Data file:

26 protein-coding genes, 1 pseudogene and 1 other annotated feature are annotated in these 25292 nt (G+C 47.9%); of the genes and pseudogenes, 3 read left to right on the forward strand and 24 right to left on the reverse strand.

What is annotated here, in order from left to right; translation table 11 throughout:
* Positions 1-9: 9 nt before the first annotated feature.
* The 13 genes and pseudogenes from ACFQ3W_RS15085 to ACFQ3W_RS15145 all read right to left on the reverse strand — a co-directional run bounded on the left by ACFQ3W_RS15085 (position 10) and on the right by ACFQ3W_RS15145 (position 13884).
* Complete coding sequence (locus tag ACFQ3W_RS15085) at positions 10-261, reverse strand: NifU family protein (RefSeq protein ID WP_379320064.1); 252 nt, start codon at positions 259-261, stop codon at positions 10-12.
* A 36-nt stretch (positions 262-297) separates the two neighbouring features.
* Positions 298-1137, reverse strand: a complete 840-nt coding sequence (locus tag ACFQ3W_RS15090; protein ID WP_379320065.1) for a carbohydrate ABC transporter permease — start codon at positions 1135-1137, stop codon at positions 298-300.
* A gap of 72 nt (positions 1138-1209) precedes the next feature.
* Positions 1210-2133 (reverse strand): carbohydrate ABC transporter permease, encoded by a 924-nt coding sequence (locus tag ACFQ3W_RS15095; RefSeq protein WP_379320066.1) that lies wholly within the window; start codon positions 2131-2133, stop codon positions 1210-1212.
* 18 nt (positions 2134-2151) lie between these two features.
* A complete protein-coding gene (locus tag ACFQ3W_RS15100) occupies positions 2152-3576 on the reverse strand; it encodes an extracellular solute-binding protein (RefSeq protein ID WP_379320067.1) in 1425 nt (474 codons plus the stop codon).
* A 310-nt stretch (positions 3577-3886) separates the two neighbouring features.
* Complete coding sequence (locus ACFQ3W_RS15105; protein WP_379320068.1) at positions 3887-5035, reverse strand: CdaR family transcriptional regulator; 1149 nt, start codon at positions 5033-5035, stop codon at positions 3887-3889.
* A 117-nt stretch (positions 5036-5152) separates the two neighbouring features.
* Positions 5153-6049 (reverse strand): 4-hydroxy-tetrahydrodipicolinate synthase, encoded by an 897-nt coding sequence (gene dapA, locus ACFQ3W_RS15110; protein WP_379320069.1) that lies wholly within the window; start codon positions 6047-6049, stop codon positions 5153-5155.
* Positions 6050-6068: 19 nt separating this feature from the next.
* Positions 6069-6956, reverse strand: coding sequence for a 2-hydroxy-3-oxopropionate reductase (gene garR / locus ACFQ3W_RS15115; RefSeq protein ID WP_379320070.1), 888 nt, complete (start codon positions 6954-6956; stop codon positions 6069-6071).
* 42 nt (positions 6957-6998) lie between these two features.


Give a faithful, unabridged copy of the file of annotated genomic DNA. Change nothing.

26 protein-coding genes, 1 pseudogene and 1 other annotated feature are annotated in these 25292 nt (G+C 47.9%); of the genes and pseudogenes, 3 read left to right on the forward strand and 24 right to left on the reverse strand.

What is annotated here, in order from left to right; translation table 11 throughout:
* Positions 1-9: 9 nt before the first annotated feature.
* The 13 genes and pseudogenes from ACFQ3W_RS15085 to ACFQ3W_RS15145 all read right to left on the reverse strand — a co-directional run bounded on the left by ACFQ3W_RS15085 (position 10) and on the right by ACFQ3W_RS15145 (position 13884).
* Complete coding sequence (locus tag ACFQ3W_RS15085) at positions 10-261, reverse strand: NifU family protein (RefSeq protein ID WP_379320064.1); 252 nt, start codon at positions 259-261, stop codon at positions 10-12.
* A 36-nt stretch (positions 262-297) separates the two neighbouring features.
* Positions 298-1137, reverse strand: a complete 840-nt coding sequence (locus tag ACFQ3W_RS15090; protein ID WP_379320065.1) for a carbohydrate ABC transporter permease — start codon at positions 1135-1137, stop codon at positions 298-300.
* A gap of 72 nt (positions 1138-1209) precedes the next feature.
* Positions 1210-2133 (reverse strand): carbohydrate ABC transporter permease, encoded by a 924-nt coding sequence (locus tag ACFQ3W_RS15095; RefSeq protein WP_379320066.1) that lies wholly within the window; start codon positions 2131-2133, stop codon positions 1210-1212.
* 18 nt (positions 2134-2151) lie between these two features.
* A complete protein-coding gene (locus tag ACFQ3W_RS15100) occupies positions 2152-3576 on the reverse strand; it encodes an extracellular solute-binding protein (RefSeq protein ID WP_379320067.1) in 1425 nt (474 codons plus the stop codon).
* A 310-nt stretch (positions 3577-3886) separates the two neighbouring features.
* Complete coding sequence (locus ACFQ3W_RS15105; protein WP_379320068.1) at positions 3887-5035, reverse strand: CdaR family transcriptional regulator; 1149 nt, start codon at positions 5033-5035, stop codon at positions 3887-3889.
* A 117-nt stretch (positions 5036-5152) separates the two neighbouring features.
* Positions 5153-6049 (reverse strand): 4-hydroxy-tetrahydrodipicolinate synthase, encoded by an 897-nt coding sequence (gene dapA, locus ACFQ3W_RS15110; protein WP_379320069.1) that lies wholly within the window; start codon positions 6047-6049, stop codon positions 5153-5155.
* Positions 6050-6068: 19 nt separating this feature from the next.
* Positions 6069-6956, reverse strand: coding sequence for a 2-hydroxy-3-oxopropionate reductase (gene garR / locus ACFQ3W_RS15115; RefSeq protein ID WP_379320070.1), 888 nt, complete (start codon positions 6954-6956; stop codon positions 6069-6071).
* 42 nt (positions 6957-6998) lie between these two features.